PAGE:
of nor peweual refcrV-ol ar unqualified
pproTSl ot, your course a an editor, ana et
pucially bf year defewe bf th American
. The fiditorol the Time replied:
Ma. CS AIEMAW AND GiNTiMIN TMl
repr
irttifyiog' yet , totally vaezfetHi tun from
so maur of my respected fellow-citizens, of all
political and religion opiiriM, and lorsoeh
purpoeftlO0gai loem narawuj iuriuu uit
memory an era of my life, to which I shall
ever litrni with prejei4elight,; wkaterer
ny betide we i my fntnr career.
r' Sa man' ihodld: look lib any higher1 reward
fht doing hi; jjotj to , hit ountry an d, to oei-,
ety, thtu the ipbroTal of hi bwh conscience;
yet itwontd shew a wiatfll eajiibility. which
IrMt is ot among my faulU, were t not to
My, that I dtf apprebrat- ot tin)Uo of
my fttiartoi! eaa beyond ,(h . power ol words
to eipres that I feel an orerw helming ene
of yourhilidfaeea, ta thus preetiug m with
this Bbttial token of ryoar tpprobation of
my feble ffefracc'bf ourrepnblieta system of
opnl r. ueritiott ' , 1 aecept hi beautiful and
eo.Uy work' of art, genllemen. I hIl pr
tdrvw it on Of my icHttri, aid transmit ir
a ao hoirloom to my ehild en- The ense is
every thinjf.W ni.i hothing; ne m
lliiitm;.(iii mowrtnlt:! 1
committee will eonrey to ch of th eontrib
bfoHs to this magnificent memoriat, mdinda-
U'fy.'my aineora hankSnd wectpt tor yonr-
tsie, Mr. lnairman ana nuvieuisu v. .
omrtltVy kid ragMd torithetgreable
manner h which. on A discharged jonr
trust, tcidT the too f!tWrin term U which
yww reiertpiuty l,abflw!') iirr- ! ;.' ; '
u JVa thonld add. thtthe pttchreontainea a
larga and heity gold pen and pencil, et with
S eoraeliiov ,wpo which W bngiaved pi
irihef.H height, and about, nine 10 dumeter.,
The pedesUl U qoarw hud rest npdn ela
t, thbowl f pbwr:ii rij;hly.
boted. and altogether finubed ia theTiehest
styl if art -i O'tWWHrtptw ogv4
the Amtricsh ' Jde, wiA two t-r-sjwrgled
baers, iburi ahib fa tl. Orb ol Daj, east
ing hi beam upon the flag of th free.
: The Piteher nt manifBetured b Kef.
E. it, D. KiNsiT. of tbi city, and doe great
credit to their kill. The euffrrlng is bead,
tifalty tieeaud.ad u front tk itavd at Mr.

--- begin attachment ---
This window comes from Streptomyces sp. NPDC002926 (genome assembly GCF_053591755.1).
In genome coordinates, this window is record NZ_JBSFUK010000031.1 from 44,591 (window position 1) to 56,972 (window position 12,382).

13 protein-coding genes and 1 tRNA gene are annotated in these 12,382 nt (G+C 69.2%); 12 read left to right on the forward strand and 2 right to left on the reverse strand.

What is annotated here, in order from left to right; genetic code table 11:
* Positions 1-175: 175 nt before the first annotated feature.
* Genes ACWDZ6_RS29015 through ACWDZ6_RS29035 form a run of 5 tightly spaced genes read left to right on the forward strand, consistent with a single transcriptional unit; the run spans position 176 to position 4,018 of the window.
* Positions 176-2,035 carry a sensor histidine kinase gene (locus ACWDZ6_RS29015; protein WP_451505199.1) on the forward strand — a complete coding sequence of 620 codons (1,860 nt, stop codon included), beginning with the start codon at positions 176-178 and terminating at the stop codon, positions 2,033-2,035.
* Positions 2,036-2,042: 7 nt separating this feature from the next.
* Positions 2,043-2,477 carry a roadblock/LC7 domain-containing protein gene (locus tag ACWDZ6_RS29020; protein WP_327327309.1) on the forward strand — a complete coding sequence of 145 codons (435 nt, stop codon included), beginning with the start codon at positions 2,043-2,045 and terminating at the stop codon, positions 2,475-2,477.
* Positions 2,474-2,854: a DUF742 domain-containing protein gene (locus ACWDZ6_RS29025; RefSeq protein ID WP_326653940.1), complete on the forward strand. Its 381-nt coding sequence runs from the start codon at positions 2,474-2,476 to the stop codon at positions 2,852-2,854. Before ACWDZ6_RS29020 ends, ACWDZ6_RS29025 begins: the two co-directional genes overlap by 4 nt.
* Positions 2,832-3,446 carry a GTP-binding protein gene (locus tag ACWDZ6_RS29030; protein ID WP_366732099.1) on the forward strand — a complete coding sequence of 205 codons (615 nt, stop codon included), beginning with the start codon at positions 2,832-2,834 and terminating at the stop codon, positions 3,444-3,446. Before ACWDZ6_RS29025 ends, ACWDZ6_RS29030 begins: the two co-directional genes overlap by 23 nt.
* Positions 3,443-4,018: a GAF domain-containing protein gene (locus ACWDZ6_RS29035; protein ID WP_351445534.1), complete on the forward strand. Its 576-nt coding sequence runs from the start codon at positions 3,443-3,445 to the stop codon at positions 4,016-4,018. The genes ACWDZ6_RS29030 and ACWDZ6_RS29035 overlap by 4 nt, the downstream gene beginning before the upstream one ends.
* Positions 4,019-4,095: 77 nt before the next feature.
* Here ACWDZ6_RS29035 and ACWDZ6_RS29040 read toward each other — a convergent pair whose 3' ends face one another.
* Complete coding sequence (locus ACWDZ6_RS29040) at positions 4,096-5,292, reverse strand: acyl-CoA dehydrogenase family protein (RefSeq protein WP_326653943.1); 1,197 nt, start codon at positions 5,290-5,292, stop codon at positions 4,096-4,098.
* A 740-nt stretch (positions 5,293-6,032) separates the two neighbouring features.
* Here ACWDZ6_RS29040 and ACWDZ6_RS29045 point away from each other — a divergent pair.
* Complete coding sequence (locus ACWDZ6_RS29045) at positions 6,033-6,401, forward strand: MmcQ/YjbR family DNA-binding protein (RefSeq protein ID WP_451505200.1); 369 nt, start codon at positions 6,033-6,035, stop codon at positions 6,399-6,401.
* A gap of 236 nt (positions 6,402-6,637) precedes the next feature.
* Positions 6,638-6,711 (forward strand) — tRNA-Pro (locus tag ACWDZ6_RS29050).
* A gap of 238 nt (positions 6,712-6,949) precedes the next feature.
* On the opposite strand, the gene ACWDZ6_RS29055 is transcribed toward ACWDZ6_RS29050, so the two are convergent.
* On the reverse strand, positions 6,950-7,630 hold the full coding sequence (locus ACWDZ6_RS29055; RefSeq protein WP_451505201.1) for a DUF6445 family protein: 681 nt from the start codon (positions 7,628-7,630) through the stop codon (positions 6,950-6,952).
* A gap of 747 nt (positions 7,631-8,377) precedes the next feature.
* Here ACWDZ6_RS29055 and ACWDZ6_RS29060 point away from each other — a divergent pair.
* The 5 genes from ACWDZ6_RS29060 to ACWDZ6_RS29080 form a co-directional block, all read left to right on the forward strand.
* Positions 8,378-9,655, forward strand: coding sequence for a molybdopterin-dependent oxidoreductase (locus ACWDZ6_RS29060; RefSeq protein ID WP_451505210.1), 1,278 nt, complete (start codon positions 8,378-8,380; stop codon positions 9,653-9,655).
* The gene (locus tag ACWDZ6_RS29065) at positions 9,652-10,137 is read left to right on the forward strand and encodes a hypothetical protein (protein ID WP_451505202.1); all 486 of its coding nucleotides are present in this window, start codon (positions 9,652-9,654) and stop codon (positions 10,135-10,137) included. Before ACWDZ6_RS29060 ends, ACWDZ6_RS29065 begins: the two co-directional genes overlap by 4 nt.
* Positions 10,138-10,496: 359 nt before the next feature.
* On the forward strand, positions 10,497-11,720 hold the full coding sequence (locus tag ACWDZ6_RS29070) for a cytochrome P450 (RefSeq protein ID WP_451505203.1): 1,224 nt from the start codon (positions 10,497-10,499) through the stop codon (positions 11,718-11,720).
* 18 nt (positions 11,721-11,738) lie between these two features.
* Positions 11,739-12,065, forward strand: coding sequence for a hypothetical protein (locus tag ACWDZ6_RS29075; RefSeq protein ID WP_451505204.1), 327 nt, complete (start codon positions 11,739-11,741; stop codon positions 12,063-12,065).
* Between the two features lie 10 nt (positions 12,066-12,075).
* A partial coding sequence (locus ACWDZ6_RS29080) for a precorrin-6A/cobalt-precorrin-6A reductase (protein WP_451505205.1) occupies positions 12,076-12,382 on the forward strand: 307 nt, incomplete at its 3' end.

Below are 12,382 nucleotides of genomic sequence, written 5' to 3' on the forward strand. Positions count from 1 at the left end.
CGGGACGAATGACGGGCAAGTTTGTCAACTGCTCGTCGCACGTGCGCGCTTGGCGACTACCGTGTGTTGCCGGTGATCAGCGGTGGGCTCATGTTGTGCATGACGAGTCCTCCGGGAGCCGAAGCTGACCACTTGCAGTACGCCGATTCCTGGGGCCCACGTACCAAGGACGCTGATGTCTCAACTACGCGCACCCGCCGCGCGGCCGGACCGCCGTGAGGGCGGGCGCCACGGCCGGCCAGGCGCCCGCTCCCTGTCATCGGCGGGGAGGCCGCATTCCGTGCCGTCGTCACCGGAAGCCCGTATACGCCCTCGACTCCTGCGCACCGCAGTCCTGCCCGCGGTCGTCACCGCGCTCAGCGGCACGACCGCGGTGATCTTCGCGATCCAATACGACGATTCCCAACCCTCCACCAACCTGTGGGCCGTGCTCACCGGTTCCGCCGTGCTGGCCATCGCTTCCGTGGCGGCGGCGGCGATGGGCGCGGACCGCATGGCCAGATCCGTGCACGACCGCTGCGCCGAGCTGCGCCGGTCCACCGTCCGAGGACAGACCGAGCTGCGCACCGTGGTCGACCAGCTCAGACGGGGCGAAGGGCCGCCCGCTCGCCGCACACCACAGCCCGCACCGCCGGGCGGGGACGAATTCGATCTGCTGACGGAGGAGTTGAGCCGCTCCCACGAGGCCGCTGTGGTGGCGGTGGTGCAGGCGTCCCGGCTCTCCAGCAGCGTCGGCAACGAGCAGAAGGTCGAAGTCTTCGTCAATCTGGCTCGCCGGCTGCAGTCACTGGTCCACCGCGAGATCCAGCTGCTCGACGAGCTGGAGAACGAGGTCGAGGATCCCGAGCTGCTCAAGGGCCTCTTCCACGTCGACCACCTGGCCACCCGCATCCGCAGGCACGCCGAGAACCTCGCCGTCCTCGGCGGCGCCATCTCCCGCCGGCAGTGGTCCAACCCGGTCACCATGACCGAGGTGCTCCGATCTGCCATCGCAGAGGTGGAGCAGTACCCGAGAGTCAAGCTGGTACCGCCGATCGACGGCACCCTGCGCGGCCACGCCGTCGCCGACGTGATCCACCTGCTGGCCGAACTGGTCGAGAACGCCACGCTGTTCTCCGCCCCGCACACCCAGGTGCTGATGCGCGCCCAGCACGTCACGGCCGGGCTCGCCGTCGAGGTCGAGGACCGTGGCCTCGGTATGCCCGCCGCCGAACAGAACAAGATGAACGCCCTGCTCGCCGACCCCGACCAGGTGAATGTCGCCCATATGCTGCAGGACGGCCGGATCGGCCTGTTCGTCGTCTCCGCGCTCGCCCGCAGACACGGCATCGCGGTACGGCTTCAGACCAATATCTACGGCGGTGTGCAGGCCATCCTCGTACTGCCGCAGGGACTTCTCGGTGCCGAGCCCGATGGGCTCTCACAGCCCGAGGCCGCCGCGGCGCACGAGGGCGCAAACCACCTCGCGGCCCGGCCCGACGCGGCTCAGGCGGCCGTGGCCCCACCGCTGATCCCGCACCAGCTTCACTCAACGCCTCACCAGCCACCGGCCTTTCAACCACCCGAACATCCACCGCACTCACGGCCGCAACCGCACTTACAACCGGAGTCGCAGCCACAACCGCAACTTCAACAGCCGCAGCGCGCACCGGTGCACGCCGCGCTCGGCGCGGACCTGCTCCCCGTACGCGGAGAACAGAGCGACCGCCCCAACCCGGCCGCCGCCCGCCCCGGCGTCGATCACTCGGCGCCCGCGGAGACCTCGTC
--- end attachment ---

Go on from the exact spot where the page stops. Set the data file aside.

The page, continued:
PvTiaCLABia. .
Th affair wa tompleto "nrprie party,"
but the company enjoyed tbemselTe hichly.
W uprct the ong of "If v friend and 1 .ih-
h mhl ... ..in, . .
w. , 1 w m mww wfwMW j-,
A World'! $m$tw$9 .Conrention.
;.('Thefdliowing suggestion from the
NejiYrk Txihwt, Wf sfommnd to
th favorable notice of our readers.
Let the ConventioO, he 'held. '. It can
do no barm, and may result wnuch
good to the cause. We propose: the
tteyrftftiaf b'Apgqstfiettv,
"It is judiciously sboested that a
Wobid's TempkbAnc'i! CoNiKHTioif be
held in our City at some time during
the approaching Worlds s rair -sayn
August pet,.. ,)t; ,;,ir,. I j
We hope the suggestion . will Be
appropriately seconded and generally
responded to. Wa would hava bo one
n gleet his business and devote time
and means that he' can ill soaref to
this .object ; . but in eveiy ,' State,, and
almost iinl every county and consider
able township or Village, some )M tan .
be found who will naturally'be cpmfng
to our City: at some, time , during the
Pair, and wh4 will readily consent to
time bis- tisfi( so as to attend the Can
ventiori f 'due, notice thereof .be sla-
sonably gmn, . .
"We have no excessive estimate of
uj, coticede that time and etiort might
possibly be otherwise employed so-as
tir aid the Temperance cause' mdre
than by attending 'remote ' Conven-tipns-;
put we"T)elieVe a.., movement
like that conterhpUted will not dimin
ish but rather increase local exertion.
And beside, it will tend to convince
ila i4rtnKMnrr tT inliflFAtsont .iliof tltA
amef that they are determined not
to I'emit their efforts until' Alcohol is
universally recognised as a poison, and r
so8purned by all save those intent on
sulcide-V . 1 . . : , . s
Thk . Wipk. As . the vine, which
has long twined its, graceful foliage
about the oak, and has been lifted by
it Into sunshine, will, when the hardy
plant is rifled by the thunderbolt, cling
round it With, its .caressing tendrjls,
and bind up its shattered boughs-rso
it is(beautifully ordered by Providefice
that woman, who is the mere dejwn
dent and.rrnament of man' in bis
happier h6ur should be his stay and
splace when smitten .with sudden ca
lamity, winding herself into the rug
ged recesses ot his nature, tenoeriy
supporting' his drooping bead, and
binding up the broken hearts Watk-
ington Irpinp.h :.'v
'. (far A beautiful young lady having
invited a plain, elderly centlemoni to
danea With her, he was aston;sbec) at
the condescension, and believing that
she was iu love with biro, in a pres-
smo; manner desired to know why she
had selected him from the rest ol:the
company; : 'ie;cause,l'8ir,,' replied
the lady wmy husband commanded
me o select such a partner as should
not give hinv cause lor jealousy."
'jtjriady' or Wife? The (Jhi-
cage Daily Journal rather incline to
the custom of calling a . man's wife
hislady.'i It then goes on to say
4 We believe it is in the English Il4vy
that the distinction is made , among
the different "grades,'1 thu's:Tha
Middy's thihg'.'lbe LieutenaafSo
Wan' the Captain's ' 'wife and Ihe
Coinmodora,st'lady'l5.J . ,U
Sheridan gives the' following' hu-
morous denauion: insnman a ma
chine con; vCrtin potatoes intfli human
natonaV' I rtaonoa law Jtf.-f) w .r